Two weeks into the coding class he was teaching at Duke University in North Carolina this spring, Noah Gift told his students they’d no longer be working with Python, one of the most popular entry-level programming languages. Instead, they’d be using an AI tool called Copilot, a turbocharged autocomplete for computer code, to use Rust, a language that was newer, more powerful, and much harder to learn.
Gift isn’t alone. Ask a room of programmers if they use Copilot, and many now raise a hand. Like ChatGPT with education, Copilot is up-ending an entire profession by giving people new ways to perform old tasks.
With Microsoft and Google about to embed similar AI models into office software used by billions around the world, it’s worth asking exactly what these tools do for programmers. And just how big a difference will they make? Read the full story.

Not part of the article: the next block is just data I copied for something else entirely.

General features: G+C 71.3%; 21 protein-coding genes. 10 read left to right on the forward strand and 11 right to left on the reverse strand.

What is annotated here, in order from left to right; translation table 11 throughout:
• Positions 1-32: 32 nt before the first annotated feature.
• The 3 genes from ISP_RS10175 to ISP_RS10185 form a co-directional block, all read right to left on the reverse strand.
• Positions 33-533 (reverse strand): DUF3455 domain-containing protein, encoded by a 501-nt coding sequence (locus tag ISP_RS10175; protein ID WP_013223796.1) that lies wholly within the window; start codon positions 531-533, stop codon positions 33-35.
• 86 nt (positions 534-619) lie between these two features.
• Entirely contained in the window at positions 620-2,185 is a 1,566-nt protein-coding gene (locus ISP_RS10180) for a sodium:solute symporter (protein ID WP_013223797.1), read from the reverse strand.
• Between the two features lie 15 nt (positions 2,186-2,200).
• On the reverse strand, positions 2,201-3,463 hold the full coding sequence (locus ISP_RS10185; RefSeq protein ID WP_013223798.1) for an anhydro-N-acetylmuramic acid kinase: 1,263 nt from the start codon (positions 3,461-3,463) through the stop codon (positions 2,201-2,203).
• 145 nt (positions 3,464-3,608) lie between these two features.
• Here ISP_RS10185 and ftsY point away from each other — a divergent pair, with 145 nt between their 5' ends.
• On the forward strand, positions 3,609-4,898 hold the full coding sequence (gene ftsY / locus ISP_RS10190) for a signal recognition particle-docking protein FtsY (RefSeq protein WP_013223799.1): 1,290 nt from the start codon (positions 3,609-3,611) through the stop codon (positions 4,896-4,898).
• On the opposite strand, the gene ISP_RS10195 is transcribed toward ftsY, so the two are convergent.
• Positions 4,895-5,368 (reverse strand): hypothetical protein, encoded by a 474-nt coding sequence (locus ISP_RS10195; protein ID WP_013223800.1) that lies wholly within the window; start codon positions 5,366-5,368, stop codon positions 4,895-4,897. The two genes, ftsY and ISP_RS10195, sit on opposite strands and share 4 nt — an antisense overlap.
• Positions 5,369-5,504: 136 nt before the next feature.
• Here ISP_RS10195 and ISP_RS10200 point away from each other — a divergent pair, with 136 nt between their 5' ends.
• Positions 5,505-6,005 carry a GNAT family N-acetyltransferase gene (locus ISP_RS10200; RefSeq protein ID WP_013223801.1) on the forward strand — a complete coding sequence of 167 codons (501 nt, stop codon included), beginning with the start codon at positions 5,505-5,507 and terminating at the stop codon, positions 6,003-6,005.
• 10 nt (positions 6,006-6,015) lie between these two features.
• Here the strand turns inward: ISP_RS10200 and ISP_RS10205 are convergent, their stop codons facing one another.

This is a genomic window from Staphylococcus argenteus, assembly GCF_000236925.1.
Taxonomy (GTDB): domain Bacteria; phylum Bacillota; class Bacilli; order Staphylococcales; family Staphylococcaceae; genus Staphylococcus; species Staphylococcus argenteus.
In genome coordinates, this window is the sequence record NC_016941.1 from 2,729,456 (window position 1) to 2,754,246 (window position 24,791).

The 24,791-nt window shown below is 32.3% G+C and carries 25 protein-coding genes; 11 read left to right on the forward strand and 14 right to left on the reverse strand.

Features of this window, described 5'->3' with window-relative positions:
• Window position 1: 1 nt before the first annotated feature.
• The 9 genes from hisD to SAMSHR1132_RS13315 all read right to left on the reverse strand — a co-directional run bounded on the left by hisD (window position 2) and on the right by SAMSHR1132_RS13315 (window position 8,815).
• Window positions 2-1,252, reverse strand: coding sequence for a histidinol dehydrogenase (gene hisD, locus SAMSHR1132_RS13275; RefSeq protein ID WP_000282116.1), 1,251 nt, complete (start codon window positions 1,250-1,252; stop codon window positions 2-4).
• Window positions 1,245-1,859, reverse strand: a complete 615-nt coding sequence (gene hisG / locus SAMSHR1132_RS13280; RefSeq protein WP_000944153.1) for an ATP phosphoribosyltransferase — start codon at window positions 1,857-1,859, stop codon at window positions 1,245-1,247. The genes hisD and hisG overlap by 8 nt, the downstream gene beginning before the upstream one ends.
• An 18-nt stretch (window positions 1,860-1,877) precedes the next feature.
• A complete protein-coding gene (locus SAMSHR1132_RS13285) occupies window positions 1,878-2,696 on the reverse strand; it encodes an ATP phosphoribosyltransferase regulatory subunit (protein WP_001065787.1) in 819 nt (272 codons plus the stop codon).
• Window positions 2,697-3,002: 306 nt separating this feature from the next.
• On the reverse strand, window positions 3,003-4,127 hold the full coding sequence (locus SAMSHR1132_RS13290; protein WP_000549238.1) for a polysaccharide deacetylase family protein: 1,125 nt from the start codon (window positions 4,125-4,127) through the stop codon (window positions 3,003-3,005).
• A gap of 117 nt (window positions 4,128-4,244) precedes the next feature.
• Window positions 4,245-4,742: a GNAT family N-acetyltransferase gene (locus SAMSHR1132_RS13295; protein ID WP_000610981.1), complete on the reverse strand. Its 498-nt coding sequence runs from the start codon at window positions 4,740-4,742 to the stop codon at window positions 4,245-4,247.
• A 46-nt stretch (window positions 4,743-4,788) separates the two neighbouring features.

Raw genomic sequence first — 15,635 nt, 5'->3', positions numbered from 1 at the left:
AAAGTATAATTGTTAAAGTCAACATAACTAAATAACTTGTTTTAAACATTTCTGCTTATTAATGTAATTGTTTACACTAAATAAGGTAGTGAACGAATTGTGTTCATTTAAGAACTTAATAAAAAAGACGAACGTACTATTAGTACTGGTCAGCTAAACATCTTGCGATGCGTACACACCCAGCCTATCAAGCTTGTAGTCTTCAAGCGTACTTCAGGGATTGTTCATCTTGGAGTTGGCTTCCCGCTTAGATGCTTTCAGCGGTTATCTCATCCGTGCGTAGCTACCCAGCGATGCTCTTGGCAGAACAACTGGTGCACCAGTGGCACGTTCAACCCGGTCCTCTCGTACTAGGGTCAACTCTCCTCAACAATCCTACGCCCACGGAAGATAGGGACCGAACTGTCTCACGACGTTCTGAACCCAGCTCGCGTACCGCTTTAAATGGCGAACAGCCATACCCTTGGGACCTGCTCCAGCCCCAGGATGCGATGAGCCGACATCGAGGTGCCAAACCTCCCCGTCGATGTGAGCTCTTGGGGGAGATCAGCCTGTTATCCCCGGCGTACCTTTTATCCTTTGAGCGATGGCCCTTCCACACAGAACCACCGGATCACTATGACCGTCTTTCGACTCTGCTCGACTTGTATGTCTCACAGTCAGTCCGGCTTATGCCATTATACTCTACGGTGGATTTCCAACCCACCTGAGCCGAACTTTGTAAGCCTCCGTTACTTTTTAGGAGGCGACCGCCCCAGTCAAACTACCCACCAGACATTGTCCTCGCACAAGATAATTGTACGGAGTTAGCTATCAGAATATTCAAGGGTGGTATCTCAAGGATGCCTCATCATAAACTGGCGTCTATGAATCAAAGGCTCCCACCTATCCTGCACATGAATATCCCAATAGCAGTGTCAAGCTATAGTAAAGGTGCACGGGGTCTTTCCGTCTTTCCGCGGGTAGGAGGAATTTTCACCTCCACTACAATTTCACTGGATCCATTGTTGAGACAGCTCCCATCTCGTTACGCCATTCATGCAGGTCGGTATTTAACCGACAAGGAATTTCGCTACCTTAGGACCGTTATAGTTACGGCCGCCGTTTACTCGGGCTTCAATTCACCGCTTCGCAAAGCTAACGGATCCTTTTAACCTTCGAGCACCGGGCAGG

—Will Douglas Heaven
Chinese apps are letting public juries settle customer disputes
If you’ve ordered food through a delivery app lately, you’re probably familiar with the feeling of frustration when you have to wait too long for your order or, when you finally receive it, the food isn’t what you asked for. These feelings are then often exacerbated by the difficulty of trying to make things right via app.
Meituan, the most popular food delivery app in China, has proposed one solution: inviting ordinary users to serve on “juries” that weigh in on disputes between other customers and restaurants. It could be anything from missing rice to not-spicy-enough noodles to the food being completely cold.
And beyond helping resolve grievances for others, it turns out users are having quite a bit of fun being “cyber judges.” Read the full story.